Seasteading – a vanity project for the rich or the future of humanity?
A white steel pole rises out of the sea off the Caribbean coast of Panama, poking above the waves like the funnel of a sunken steamship. Launched into the water last month, this is no shipwreck, but the base of what will soon become a floating home and, in the eyes of its makers, the first step towards building a brave new post-Covid-19 society, out on the open ocean.
“Coronavirus is an opportunity to show the world that what we’re building is actually going to be very useful in the future,” says Chad Elwartowski, in a recent video post from his beachside base in Panama. The Michigan-born software engineer turned bitcoin trader is a leading figure in the seasteading movement, a libertarian group dedicated to building independent floating cities on the high seas. Along with the bunker builders and survivalist preppers, their long-held ambitions have been bolstered by the current global pandemic. “No matter if you’re scared of the virus or the reaction to the virus,” he adds, “living out on the ocean will be helpful for these situations.”
It is not the first time Elwartowski has attempted to realise his dream of a floating future. In April last year, he and his Thai partner Supranee Thepdet (aka Nadia Summergirl), were forced to flee their first floating home off the coast of Thailand, just moments before it was raided by the Thai navy. They had constructed what they declared to be “the first seastead” 12 nautical miles from Phuket, but the authorities decided that the six metre-wide fibreglass cabin, perched on top of a floating pole, posed a threat to Thailand’s sovereignty. It was an offence punishable by life imprisonment or even the death penalty. “The couple announced on social media declaring their autonomy beyond the jurisdiction of any courts or law of any countries, including Thailand,” said Rear Admiral Vithanarat Kochaseni, adding that they had invited others to join them. “We see such action as deteriorating Thailand’s independence.”
After a few weeks on the run, dodging Thai patrol boats and eventually making their way to Singapore, the couple moved to Panama to relaunch their company, Ocean Builders with the financial backer of the project, Rudiger Koch, a retired German aerospace engineer. “This event has doubled down our efforts,” the group said in a statement, following the Thai ordeal. “We can all clearly see that seasteading needs to happen now as tyranny creeps ever more deeply into our governments to the point that they are willing to hunt down a couple of residents residing in a floating house in middle of nowhere.”
The coronavirus pandemic has given fringe libertarian groups around the world renewed vigour to pursue their dreams of building autonomous new societies. Government-enforced lockdowns and increased digital surveillance have added fuel to their suspicions of state control, while the suspension of day-to-day norms and the spectre of an economic meltdown have amplified their calls to rethink society. “When you’re not sure which virus is more contagious,” says the slogan of a recent meme made by Americans for Liberty, shared on Elwartowski’s Facebook page. “Covid-19, or those fine with complete government control.”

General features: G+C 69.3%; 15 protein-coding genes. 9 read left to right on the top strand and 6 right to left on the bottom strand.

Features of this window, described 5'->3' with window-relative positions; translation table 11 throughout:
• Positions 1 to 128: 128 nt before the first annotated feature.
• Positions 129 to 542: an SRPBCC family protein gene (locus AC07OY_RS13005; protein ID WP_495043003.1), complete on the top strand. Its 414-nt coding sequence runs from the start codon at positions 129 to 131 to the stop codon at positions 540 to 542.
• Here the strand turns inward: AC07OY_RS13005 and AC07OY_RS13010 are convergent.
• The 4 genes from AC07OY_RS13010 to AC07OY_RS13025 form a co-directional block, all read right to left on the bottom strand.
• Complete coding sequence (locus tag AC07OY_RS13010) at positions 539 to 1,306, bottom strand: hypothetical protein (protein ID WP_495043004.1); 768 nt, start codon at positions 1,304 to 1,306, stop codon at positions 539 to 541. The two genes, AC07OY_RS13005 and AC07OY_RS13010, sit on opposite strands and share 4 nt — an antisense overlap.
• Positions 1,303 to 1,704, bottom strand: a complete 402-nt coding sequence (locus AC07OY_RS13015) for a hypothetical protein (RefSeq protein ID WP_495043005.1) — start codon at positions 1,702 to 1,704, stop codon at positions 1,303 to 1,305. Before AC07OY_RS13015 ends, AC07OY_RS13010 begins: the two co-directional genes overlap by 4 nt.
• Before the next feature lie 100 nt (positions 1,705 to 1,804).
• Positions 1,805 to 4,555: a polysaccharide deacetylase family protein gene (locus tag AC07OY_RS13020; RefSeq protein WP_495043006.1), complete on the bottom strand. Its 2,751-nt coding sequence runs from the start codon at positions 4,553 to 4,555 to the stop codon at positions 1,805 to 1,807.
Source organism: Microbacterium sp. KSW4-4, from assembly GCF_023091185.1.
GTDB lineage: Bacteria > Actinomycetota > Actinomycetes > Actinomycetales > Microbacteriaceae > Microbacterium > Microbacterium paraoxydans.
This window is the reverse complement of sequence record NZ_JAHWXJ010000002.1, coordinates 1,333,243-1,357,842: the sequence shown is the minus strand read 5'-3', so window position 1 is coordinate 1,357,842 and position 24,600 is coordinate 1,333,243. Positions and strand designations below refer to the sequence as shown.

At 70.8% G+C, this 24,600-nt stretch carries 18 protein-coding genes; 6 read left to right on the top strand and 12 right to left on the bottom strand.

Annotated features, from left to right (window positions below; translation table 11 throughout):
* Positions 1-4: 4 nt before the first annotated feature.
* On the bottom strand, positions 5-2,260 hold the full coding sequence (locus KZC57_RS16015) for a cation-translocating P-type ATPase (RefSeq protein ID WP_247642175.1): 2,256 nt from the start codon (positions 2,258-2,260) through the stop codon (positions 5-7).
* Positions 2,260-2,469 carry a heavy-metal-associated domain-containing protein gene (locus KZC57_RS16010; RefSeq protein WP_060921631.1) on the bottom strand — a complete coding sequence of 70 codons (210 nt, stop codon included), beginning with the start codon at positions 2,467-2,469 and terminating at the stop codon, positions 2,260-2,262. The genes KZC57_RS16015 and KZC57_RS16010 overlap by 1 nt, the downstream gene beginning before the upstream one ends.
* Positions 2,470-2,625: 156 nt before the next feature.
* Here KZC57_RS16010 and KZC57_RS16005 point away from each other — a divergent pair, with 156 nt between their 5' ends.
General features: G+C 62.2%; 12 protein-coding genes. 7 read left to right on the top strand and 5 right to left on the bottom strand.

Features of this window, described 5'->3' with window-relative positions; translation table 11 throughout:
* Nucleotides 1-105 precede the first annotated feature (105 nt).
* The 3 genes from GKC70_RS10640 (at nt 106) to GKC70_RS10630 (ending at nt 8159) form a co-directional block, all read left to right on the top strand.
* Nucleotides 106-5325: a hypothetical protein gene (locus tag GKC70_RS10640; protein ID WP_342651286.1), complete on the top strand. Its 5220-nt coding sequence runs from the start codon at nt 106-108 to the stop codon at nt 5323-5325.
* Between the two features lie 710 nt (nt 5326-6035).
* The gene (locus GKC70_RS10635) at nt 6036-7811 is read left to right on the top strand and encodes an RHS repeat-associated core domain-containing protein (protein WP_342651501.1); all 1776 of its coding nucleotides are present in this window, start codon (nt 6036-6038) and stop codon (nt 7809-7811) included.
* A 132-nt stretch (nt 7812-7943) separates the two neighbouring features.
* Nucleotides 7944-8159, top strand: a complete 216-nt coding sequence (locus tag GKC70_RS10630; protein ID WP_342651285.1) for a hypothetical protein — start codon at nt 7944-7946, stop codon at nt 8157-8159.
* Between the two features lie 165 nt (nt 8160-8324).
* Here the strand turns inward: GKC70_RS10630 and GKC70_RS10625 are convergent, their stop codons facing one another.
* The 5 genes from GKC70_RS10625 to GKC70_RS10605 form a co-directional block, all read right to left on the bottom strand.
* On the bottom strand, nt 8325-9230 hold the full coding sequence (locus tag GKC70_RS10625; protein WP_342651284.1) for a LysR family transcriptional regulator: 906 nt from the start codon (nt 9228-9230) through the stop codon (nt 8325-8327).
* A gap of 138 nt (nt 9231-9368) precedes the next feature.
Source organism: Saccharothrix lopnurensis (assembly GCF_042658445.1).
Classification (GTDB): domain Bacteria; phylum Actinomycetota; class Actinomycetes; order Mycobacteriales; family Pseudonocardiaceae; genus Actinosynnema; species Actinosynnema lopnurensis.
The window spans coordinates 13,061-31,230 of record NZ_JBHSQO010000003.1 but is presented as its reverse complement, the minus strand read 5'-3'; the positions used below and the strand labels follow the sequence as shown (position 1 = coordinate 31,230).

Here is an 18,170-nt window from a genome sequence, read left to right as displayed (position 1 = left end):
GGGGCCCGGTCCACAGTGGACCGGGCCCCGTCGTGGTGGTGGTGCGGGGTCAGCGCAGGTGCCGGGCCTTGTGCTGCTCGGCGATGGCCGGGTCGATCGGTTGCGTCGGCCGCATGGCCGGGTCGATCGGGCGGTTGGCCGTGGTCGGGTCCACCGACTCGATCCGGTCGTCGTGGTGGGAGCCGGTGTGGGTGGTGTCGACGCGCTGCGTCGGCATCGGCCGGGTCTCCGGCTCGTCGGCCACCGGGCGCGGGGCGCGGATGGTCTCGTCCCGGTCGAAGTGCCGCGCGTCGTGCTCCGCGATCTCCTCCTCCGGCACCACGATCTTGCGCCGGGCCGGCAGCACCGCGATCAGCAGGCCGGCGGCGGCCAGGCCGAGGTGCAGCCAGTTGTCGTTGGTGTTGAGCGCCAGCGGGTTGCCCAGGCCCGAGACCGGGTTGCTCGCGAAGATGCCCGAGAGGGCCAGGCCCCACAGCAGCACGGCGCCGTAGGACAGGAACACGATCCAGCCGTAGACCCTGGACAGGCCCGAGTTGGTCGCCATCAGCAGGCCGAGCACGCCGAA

The sentiment lies at the core of the seasteading community, a disparate group that has grown since 2008, when the Seasteading Institute was founded in San Francisco by Patri Friedman. The self-styled anarcho-capitalist (and grandson of Nobel prize-winning economist Milton Friedman) was working as a Google software engineer when he managed to attract funding from PayPal billionaire Peter Thiel to set up the institute. In a founding statement, they described its goal as being “to establish permanent, autonomous ocean communities to enable experimentation and innovation with diverse social, political, and legal systems”. Thiel was nothing if not confident: “The nature of government is about to change at a very fundamental level,” he proclaimed.
Seasteading represents the ultimate Silicon Valley approach to governance, conceiving society as a technology that can be hacked and innovated upon as simply as an operating system. It is predicated on the idea that government regulation stifles innovation, and therefore the route to a better world can only be found by unleashing a new generation of start-up societies that are forced to compete for citizens in a free market of ideologies. Don’t like the rules of your current micro-nation? Simply move to another one. “We will give people the freedom to choose the government they want,” said Friedman, “instead of being stuck with the government they get.” Its boosters see it as the route to salvation; its critics say it would lead to “an apartheid of the worst kind”.
Progress has been bumpy. Thiel’s donations soon dried up, and Friedman’s plans never got much further than launching Ephemerisle – a waterborne version of the Burning Man festival, staged in the Sacramento River delta near San Francisco, where rival floating pontoons compete for the attention of soggy partygoers. He has since moved his focus away from the water, recently launching a company to develop experimental cities on dry land instead. But the Seasteading Institute continues without him, headed by author and self-appointed “seavangelist”, Joe Quirk.